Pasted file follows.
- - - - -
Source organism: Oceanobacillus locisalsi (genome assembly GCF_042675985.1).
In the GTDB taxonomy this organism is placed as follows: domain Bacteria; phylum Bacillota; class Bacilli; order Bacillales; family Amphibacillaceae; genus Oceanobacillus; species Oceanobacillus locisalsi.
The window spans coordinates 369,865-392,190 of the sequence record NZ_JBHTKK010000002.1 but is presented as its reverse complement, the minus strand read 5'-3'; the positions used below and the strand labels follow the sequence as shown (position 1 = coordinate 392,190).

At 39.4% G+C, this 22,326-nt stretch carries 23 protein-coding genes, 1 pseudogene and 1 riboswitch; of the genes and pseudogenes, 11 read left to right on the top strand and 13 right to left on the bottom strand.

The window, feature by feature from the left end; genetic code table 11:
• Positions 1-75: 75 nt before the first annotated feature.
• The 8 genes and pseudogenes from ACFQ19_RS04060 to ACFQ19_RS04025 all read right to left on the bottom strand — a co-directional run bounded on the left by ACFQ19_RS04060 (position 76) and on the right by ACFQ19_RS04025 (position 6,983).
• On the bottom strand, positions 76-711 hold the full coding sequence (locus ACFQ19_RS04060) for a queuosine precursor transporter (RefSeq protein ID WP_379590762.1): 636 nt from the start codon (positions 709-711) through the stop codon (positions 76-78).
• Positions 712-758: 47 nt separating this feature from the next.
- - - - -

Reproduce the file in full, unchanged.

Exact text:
Source organism: Oceanobacillus locisalsi (genome assembly GCF_042675985.1).
In the GTDB taxonomy this organism is placed as follows: domain Bacteria; phylum Bacillota; class Bacilli; order Bacillales; family Amphibacillaceae; genus Oceanobacillus; species Oceanobacillus locisalsi.
The window spans coordinates 369,865-392,190 of the sequence record NZ_JBHTKK010000002.1 but is presented as its reverse complement, the minus strand read 5'-3'; the positions used below and the strand labels follow the sequence as shown (position 1 = coordinate 392,190).

At 39.4% G+C, this 22,326-nt stretch carries 23 protein-coding genes, 1 pseudogene and 1 riboswitch; of the genes and pseudogenes, 11 read left to right on the top strand and 13 right to left on the bottom strand.

The window, feature by feature from the left end; genetic code table 11:
• Positions 1-75: 75 nt before the first annotated feature.
• The 8 genes and pseudogenes from ACFQ19_RS04060 to ACFQ19_RS04025 all read right to left on the bottom strand — a co-directional run bounded on the left by ACFQ19_RS04060 (position 76) and on the right by ACFQ19_RS04025 (position 6,983).
• On the bottom strand, positions 76-711 hold the full coding sequence (locus ACFQ19_RS04060) for a queuosine precursor transporter (RefSeq protein ID WP_379590762.1): 636 nt from the start codon (positions 709-711) through the stop codon (positions 76-78).
• Positions 712-758: 47 nt separating this feature from the next.